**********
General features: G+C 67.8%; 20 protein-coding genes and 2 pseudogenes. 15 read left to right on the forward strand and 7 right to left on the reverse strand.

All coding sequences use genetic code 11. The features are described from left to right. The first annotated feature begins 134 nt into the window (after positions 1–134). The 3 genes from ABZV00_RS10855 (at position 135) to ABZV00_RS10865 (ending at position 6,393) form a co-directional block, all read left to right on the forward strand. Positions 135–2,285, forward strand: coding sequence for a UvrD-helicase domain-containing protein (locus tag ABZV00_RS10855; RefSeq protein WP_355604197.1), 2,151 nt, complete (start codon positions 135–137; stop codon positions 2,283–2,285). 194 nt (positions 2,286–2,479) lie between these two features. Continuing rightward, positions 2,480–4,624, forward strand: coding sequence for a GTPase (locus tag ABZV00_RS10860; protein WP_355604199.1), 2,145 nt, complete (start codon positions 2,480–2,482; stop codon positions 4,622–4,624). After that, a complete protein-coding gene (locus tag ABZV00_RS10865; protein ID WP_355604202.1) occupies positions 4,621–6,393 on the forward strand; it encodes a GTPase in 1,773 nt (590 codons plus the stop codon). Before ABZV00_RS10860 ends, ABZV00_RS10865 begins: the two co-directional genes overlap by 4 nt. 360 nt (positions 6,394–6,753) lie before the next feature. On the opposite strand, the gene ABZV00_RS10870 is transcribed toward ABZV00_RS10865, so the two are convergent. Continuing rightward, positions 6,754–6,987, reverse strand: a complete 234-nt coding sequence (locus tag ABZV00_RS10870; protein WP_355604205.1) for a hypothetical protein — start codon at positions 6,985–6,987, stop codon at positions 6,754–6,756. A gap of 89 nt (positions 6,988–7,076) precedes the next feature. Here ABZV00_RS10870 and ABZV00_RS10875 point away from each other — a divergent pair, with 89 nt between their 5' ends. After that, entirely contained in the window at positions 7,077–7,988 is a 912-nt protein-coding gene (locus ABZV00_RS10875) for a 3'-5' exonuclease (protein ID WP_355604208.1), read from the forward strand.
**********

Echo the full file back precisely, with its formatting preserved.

General features: G+C 67.8%; 20 protein-coding genes and 2 pseudogenes. 15 read left to right on the forward strand and 7 right to left on the reverse strand.

All coding sequences use genetic code 11. The features are described from left to right. The first annotated feature begins 134 nt into the window (after positions 1–134). The 3 genes from ABZV00_RS10855 (at position 135) to ABZV00_RS10865 (ending at position 6,393) form a co-directional block, all read left to right on the forward strand. Positions 135–2,285, forward strand: coding sequence for a UvrD-helicase domain-containing protein (locus tag ABZV00_RS10855; RefSeq protein WP_355604197.1), 2,151 nt, complete (start codon positions 135–137; stop codon positions 2,283–2,285). 194 nt (positions 2,286–2,479) lie between these two features. Continuing rightward, positions 2,480–4,624, forward strand: coding sequence for a GTPase (locus tag ABZV00_RS10860; protein WP_355604199.1), 2,145 nt, complete (start codon positions 2,480–2,482; stop codon positions 4,622–4,624). After that, a complete protein-coding gene (locus tag ABZV00_RS10865; protein ID WP_355604202.1) occupies positions 4,621–6,393 on the forward strand; it encodes a GTPase in 1,773 nt (590 codons plus the stop codon). Before ABZV00_RS10860 ends, ABZV00_RS10865 begins: the two co-directional genes overlap by 4 nt. 360 nt (positions 6,394–6,753) lie before the next feature. On the opposite strand, the gene ABZV00_RS10870 is transcribed toward ABZV00_RS10865, so the two are convergent. Continuing rightward, positions 6,754–6,987, reverse strand: a complete 234-nt coding sequence (locus tag ABZV00_RS10870; protein WP_355604205.1) for a hypothetical protein — start codon at positions 6,985–6,987, stop codon at positions 6,754–6,756. A gap of 89 nt (positions 6,988–7,076) precedes the next feature. Here ABZV00_RS10870 and ABZV00_RS10875 point away from each other — a divergent pair, with 89 nt between their 5' ends. After that, entirely contained in the window at positions 7,077–7,988 is a 912-nt protein-coding gene (locus ABZV00_RS10875) for a 3'-5' exonuclease (protein ID WP_355604208.1), read from the forward strand.